MPs to look in to buy to let regulation

New housing minister Mark Prisk has decided to override the policy of his predecessor to order MPs to conduct an inquiry in to buy to let housing.

Outgoing minister Grant Shapps had always responded to calls for landlord and letting agent regulation by responding private rented housing was self-policed and governed by effective consumer credit laws.

Indeed, only last week, Baroness Hanham, a minister in the Communities and Local Government Department answered a written parliamentary question reiterating the policy.

However, the department has relented and given notice that a select committee of MPs will be set up to examine the private rented sector.

The committee has issued a statement inviting submissions covering a number of topics of importance to landlords, including:

  • Quality of private rented housing and steps to ensure all housing in the sector is of an acceptable standard;
  • Rents – including the possibility of rent control and the interaction between housing benefit and rents;
  • Landlord regulation and steps that can be taken to deal with rogue landlords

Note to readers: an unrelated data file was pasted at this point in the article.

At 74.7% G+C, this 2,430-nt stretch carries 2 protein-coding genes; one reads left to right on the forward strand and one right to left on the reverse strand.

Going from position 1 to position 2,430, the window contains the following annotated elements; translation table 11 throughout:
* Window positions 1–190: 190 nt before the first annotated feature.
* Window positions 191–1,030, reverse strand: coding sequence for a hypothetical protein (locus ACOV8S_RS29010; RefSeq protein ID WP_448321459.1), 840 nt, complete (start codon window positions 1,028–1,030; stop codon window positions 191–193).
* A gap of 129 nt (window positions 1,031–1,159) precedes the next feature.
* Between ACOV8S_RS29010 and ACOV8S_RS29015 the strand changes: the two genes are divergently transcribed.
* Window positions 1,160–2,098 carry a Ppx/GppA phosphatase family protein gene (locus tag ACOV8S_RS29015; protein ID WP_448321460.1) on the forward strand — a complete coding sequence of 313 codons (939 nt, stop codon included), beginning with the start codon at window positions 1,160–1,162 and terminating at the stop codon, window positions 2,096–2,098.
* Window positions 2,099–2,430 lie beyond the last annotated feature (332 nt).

• Letting agent regulation, including action to control fees and charges;
  • Regulation of houses in multiple occupation (HMOs), including discretionary licensing schemes imposed by councils for some HMOs
  • Tenancy agreements – including length and security of tenure
  • How councils discharge their duty to the homeless by placing homeless households in private sector housing.

In a recent report on the financing housing, the committee considered the supply of housing across all tenures, so does will not focus on rented property supply in this inquiry.

Jane Ingram, president of the Association of Residential Lettings Agents (ARLA), said: “We welcome the inquiry.

“ARLA has long campaigned for statutory regulation of letting agents, and with more people living in the private rented sector than ever before it is time for the government to finally take action.

“Currently anyone can set up as a letting agent without any qualifications or knowledge about their legal requirement. This is simply not good enough, and means that consumers can be taken for a ride by rogue agents.

“We look forward to inputting into the inquiry and making the case for greater regulation of the sector.”

Give the committee your opinion on regulating landlords and letting agents [Opens in new window]


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